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NLRB touts FY2012 accomplishments

By Stephanie Ostrowski | Oct 22, 2012


WASHINGTON (Legal Newsline) - The National Labor Relations Board cut the median age of pending cases in half after making 341 decisions for cases from fiscal year 2012 (Oct. 1, 2011 through Sept. 30, 2012).

On Tuesday, the NLRB announced it made decisions in 277 unfair labor practice cases and 64 representation cases.

The Board also finalized a rule to streamline the representation case process, which currently is to suspend pending court challenges, and invited briefs from the public on several significant issues, including the employment status of certain university faculty members and graduate teaching assistants.

Rulings included mandatory arbitration for nationwide homebuilder D.R. Horton and a violation of federal labor law for requiring employees to sign arbitration agreements that does not allow them to join together in any forum to bring legal claims against the employer.

There were a number of decisions, including two by the full Board, which found lawsuits filed by employers or unions may be unfair labor practices in certain circumstances. According to NLRB companies involved were Federal Security Inc., J.A. Croson Co., Operative Plasterers and Cement Masons, Sheet Metal Workers and Allied Mechanical Services.

In Cape Cod, Ma., Lancaster, Pa., and Plano, Tx., the board found symphony musicians able to join a union because they are employed and not independent contractors.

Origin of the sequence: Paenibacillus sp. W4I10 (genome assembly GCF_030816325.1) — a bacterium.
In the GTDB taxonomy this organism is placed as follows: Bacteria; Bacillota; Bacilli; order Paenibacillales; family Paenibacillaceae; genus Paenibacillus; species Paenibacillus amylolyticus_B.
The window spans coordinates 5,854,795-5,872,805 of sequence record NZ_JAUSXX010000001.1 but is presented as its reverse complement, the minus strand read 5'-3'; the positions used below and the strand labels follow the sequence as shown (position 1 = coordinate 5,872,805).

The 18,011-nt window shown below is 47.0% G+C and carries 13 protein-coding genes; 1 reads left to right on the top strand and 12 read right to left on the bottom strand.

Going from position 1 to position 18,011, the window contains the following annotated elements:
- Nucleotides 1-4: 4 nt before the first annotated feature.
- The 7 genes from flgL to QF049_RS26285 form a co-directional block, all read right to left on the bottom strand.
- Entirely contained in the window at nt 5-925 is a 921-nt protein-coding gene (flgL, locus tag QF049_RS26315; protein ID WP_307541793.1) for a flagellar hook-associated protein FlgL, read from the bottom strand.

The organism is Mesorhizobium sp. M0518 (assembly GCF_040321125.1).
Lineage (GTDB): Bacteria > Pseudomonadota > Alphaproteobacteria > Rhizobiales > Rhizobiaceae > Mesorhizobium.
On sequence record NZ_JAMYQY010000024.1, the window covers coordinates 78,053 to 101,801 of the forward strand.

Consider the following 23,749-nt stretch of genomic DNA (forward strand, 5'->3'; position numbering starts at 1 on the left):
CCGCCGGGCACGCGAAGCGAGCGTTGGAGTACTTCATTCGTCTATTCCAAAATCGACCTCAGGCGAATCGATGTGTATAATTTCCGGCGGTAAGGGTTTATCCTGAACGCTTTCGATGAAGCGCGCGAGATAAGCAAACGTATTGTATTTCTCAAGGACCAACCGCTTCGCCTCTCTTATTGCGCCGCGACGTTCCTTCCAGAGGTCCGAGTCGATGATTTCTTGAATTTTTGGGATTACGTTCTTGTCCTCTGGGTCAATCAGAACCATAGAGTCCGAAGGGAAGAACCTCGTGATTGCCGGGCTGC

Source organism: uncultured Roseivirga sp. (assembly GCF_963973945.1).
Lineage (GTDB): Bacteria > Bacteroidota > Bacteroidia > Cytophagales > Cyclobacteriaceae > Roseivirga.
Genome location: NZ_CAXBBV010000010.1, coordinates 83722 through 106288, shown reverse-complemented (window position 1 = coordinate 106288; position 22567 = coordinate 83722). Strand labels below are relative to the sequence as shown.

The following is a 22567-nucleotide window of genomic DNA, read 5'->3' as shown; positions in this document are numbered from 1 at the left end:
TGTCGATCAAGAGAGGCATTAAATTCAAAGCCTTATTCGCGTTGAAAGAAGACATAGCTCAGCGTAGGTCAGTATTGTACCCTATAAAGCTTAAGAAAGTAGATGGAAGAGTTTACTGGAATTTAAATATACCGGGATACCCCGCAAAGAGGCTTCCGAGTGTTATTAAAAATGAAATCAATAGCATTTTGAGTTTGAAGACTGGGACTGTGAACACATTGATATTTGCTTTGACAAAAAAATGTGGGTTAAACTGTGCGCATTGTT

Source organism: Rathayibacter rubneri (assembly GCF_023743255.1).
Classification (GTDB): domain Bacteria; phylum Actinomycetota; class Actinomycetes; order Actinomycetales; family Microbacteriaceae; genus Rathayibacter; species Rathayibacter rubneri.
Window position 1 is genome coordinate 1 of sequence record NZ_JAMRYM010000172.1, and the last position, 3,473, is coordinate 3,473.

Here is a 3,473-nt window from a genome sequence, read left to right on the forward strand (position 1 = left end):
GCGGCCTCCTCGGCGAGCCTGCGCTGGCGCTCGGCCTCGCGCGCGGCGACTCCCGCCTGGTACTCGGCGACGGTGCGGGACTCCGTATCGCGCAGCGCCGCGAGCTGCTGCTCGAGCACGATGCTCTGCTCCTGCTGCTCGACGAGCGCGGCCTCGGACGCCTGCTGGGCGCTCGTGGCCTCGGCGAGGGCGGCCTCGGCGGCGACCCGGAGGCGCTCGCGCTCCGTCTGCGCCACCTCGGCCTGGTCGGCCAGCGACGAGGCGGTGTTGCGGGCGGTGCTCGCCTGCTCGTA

The Board found Facebook posts by a Chicago-area BMW salesman were not protected under federal labor laws and that lead to the employee discharge. More cases regarding Facebook posts are pending before the Board.

In Flaum Appetizing Corp., the Board found employers cannot raise the question of immigration status as a "fishing expedition" to avoid back-pay awards. Employers must have a reason to raise the immigration status of employees during procedures to determine back-pay amounts.

Massey Energy Company was found by the Board to have unlawfully refused to hire former unionized employees in order to avoid union obligations at a coal mine. The company was also found by the Board to be a single employer with its subsidiary, Mammoth Coal Company.

For several cases including, DTG Operations, Northrop Grunnman Shipyard and Odwalla, Inc., the Board applied healthcare standards for unit determination that were clarified in its Aug. 2011 opinion in Specialty Healthcare.

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